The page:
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  • #46
    Hi Ed

    Many thanks for your detailed response - you have many great ideas/tools for carving a realistic bust.

    I will certainly look up Elmars stainable glue, mixed with sawdust, as my checks definitely need some filling!

    Carving realistic faces is quite a journey - learning bone structure through to muscle anatomy, the placement of features and finally onto expression. The expression of emotion is certainly the most difficult path (and the one I am on at the moment) turning that solid piece of wood into something that people can empathise with - to see the feelings of joy, sorrow, love or anger.

    The adage of 'you can't carve what you don't know' certainly makes you look at people, their expressions and emotions in a different way!

    Good luck with your journey my friend

    Kind regards
    David

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    • #47
      Originally posted by Pan View Post
      Hi Ed

      Many thanks for your detailed response - you have many great ideas/tools for carving a realistic bust.

      I will certainly look up Elmars stainable glue, mixed with sawdust, as my checks definitely need some filling!

      Carving realistic faces is quite a journey - learning bone structure through to muscle anatomy, the placement of features and finally onto expression. The expression of emotion is certainly the most difficult path (and the one I am on at the moment) turning that solid piece of wood into something that people can empathise with - to see the feelings of joy, sorrow, love or anger.

      The adage of 'you can't carve what you don't know' certainly makes you look at people, their expressions and emotions in a different way!

      Good luck with your journey my friend

      Kind regards
      David
      While I can see the merits of classic approach including learning anatomy I don’t see myself going to that extent. I enjoy many more active hobbies and carving is just something to do when I’m not dancing and it’s too cold to fish or play golf. I guess I’ll just try to carve what I see. I think I captured a sad reflection in this one.

      00BFB6A5-B52D-49FE-B8F1-E24FA61B86D3.jpeg

      Speaking of seeing could you post pictures of some of your work?
      Last edited by Nebraska; 12-01-2019, 11:54 PM.
      Ed
      Living in a pile of chips.
      https://m.facebook.com/pg/CentralNeb...ernal&mt_nav=0

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      • #48
        Started putting clothes on her today.

        CD939559-BECA-4BD0-A1A4-6C4FCD8F3033.jpeg
        Ed
        Living in a pile of chips.
        https://m.facebook.com/pg/CentralNeb...ernal&mt_nav=0

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        • #49
          I like the folds leading towards her arm. Are you copying a photo for those or going from imagination?

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          • #50
            Found photos online of women in v neck shirts and studied how the fabric folded got out the pencil an walaa!
            Last edited by Nebraska; 12-02-2019, 11:14 PM.
            Ed
            Living in a pile of chips.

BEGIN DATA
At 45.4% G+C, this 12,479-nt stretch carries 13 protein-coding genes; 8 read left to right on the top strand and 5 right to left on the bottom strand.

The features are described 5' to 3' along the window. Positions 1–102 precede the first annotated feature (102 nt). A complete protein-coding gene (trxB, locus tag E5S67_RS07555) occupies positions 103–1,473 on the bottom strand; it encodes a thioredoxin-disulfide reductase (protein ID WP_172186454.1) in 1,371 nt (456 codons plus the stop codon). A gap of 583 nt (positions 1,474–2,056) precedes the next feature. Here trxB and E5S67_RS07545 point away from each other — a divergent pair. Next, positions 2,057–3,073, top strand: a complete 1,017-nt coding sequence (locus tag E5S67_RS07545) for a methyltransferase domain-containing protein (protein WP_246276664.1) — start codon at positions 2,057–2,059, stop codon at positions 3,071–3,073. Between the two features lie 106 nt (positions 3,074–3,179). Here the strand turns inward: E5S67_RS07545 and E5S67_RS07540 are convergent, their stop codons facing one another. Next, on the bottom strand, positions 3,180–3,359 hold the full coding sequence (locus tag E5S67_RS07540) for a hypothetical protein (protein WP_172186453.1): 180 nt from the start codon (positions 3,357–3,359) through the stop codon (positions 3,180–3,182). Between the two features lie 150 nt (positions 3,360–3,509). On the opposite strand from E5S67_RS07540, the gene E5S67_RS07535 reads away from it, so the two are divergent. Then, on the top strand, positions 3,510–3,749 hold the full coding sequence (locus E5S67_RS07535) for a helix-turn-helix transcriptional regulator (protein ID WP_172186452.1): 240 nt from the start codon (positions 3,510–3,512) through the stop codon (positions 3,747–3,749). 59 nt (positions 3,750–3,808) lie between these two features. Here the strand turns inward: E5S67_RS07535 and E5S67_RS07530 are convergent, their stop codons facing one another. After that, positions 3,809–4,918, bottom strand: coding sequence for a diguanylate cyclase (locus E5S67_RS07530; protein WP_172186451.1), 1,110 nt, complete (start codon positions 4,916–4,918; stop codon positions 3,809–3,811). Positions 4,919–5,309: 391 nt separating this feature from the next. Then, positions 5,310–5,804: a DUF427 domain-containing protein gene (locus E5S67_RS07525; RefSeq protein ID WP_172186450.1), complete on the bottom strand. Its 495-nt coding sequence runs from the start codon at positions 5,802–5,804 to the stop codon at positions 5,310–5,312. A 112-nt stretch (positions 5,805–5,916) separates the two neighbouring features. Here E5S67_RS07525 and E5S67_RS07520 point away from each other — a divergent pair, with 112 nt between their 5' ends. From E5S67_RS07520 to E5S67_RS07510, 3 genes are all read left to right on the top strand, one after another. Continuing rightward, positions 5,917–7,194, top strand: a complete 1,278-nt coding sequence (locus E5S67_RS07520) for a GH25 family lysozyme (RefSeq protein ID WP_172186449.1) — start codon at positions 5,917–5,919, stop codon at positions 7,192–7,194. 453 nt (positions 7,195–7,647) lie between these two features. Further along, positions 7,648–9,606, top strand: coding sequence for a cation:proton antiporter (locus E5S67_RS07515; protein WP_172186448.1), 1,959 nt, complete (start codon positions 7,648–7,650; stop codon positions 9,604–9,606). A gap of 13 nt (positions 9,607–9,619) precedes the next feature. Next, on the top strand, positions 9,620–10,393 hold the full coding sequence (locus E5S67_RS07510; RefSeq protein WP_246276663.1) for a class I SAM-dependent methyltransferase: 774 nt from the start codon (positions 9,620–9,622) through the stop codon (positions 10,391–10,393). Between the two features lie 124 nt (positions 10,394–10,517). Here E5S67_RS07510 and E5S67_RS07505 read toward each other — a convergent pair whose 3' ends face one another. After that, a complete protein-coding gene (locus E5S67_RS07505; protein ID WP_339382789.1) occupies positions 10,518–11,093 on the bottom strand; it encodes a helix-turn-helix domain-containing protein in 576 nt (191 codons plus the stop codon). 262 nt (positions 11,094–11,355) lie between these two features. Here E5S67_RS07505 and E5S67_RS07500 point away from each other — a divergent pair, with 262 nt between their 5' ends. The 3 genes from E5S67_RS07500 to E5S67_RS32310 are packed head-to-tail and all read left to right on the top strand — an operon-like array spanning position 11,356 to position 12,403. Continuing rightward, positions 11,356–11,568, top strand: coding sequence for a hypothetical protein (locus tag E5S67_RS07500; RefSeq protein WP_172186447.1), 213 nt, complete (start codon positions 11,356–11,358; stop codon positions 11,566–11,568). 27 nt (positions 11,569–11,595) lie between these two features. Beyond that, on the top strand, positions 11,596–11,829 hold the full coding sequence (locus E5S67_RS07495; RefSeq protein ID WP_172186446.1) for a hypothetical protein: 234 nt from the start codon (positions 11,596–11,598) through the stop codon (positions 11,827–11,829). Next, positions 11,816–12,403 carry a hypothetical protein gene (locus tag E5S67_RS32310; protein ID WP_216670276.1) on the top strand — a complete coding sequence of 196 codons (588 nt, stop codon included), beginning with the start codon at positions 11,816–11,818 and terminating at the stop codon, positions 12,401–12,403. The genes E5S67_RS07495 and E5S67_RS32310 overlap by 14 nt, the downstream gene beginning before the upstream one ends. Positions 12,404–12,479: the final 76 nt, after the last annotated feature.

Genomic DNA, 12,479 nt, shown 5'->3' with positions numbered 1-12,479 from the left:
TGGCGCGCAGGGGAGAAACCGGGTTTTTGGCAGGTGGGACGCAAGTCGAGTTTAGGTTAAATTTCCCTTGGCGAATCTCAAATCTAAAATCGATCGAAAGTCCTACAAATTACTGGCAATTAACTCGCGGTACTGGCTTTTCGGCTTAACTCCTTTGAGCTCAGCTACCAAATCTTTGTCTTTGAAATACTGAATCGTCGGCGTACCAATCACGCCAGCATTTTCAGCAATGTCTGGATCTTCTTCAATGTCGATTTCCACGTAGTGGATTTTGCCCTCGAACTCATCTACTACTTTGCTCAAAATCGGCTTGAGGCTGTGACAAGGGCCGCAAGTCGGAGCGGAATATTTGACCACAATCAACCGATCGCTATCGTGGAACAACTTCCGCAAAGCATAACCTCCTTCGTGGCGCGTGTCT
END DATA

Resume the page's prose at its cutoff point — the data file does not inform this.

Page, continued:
https://m.facebook.com/pg/CentralNeb...ernal&mt_nav=0

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            • #51
              Ready for some finish
              D6A3EA3A-785E-479D-8AC7-978A1981111D.jpeg
              Ed
              Living in a pile of chips.
              https://m.facebook.com/pg/CentralNeb...ernal&mt_nav=0

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              • #52
                Step 1. Neil’s precolor
                FE47AAE4-F0B6-4FBD-822B-169A0A2E0F46.jpeg
                Ed
                Living in a pile of chips.
                https://m.facebook.com/pg/CentralNeb...ernal&mt_nav=0

                Comment


                • #53
                  Coming along nicely Ed! The “precolor” (not sure what that is) is already bringing out the grain. Looking forward to seeing her with your finish applied.
                  Mike

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                  • #54
                    Originally posted by Mike WNC View Post
                    Coming along nicely Ed! The “precolor” (not sure what that is) is already bringing out the grain. Looking forward to seeing her with your finish applied.
                    Mike
                    Pre-color is top secret, I could tell you but, I have no idea. Those who claim to know say it’s basically super fine plaster, white glue, and water plus a little tiny bit the top secret stuff. So the color you see in the photo is because it is wet. What it does is seal the wood so it takes finish evenly without obscuring the wood grain. Basswood tends to get blotchy the end grain is often several shades darker than than the rest of the piece. These basswood eggs where done using a 14-ish step process beginning with pre-color then gloss poly then building the color with multiple coats of dye tinted gloss poly.
                    F985D5C3-D84F-4AF4-8B64-4B46E2E29667.jpeg Pre-color and similar products are highly touted by builders of upscale furnishings. I think it fills tiny imperfections in a surface as well. The New Girl will be my first attempt at applying this process to a carving.
                    Last edited by Nebraska; 12-07-2019, 07:31 AM.
                    Ed
                    Living in a pile of chips.
                    https://m.facebook.com/pg/CentralNeb...ernal&mt_nav=0

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